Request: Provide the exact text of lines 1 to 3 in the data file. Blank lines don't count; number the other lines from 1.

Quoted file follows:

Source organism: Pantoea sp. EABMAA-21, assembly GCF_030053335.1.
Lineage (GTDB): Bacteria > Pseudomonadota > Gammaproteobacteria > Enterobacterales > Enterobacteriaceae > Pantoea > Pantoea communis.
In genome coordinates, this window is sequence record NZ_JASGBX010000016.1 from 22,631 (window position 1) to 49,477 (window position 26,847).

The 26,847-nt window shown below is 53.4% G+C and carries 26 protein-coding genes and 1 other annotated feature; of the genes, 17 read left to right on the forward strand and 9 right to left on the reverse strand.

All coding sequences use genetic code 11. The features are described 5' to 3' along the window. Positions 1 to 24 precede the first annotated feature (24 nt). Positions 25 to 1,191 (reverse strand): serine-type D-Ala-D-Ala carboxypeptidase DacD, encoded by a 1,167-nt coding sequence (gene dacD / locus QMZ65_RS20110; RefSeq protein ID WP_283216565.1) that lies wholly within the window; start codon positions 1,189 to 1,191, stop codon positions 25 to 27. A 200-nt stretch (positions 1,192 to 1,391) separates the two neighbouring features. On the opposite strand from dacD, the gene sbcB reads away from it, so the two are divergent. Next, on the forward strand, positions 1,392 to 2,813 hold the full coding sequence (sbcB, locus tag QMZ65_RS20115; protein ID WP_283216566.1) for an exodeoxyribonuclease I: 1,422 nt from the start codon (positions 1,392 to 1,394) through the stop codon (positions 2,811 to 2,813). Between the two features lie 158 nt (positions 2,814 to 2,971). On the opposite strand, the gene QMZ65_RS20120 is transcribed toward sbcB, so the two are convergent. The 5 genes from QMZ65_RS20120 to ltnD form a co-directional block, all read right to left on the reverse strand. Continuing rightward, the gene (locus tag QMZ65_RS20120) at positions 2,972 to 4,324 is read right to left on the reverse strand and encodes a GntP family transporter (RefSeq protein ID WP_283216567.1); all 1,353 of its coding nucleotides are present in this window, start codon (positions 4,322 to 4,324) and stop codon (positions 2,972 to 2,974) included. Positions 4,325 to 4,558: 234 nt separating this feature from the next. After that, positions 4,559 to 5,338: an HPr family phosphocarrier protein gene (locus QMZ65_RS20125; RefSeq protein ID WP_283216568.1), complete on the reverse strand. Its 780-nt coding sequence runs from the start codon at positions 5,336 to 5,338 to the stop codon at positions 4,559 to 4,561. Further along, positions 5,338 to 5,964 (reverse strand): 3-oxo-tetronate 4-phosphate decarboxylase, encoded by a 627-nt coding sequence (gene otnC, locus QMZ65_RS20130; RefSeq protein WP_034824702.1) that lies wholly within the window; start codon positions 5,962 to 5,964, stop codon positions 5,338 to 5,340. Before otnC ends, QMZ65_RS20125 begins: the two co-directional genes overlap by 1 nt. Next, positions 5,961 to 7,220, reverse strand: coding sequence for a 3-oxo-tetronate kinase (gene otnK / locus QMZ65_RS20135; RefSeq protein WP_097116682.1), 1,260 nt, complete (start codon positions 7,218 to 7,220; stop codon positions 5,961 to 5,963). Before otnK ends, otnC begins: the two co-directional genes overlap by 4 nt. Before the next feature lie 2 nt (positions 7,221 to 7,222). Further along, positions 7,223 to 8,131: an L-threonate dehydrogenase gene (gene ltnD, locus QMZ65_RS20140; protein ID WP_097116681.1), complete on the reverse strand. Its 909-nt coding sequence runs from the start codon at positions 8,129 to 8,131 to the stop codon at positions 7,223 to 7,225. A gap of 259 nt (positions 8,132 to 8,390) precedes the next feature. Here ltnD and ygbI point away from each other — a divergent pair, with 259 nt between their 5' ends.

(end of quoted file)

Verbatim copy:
Source organism: Pantoea sp. EABMAA-21, assembly GCF_030053335.1.
Lineage (GTDB): Bacteria > Pseudomonadota > Gammaproteobacteria > Enterobacterales > Enterobacteriaceae > Pantoea > Pantoea communis.
In genome coordinates, this window is sequence record NZ_JASGBX010000016.1 from 22,631 (window position 1) to 49,477 (window position 26,847).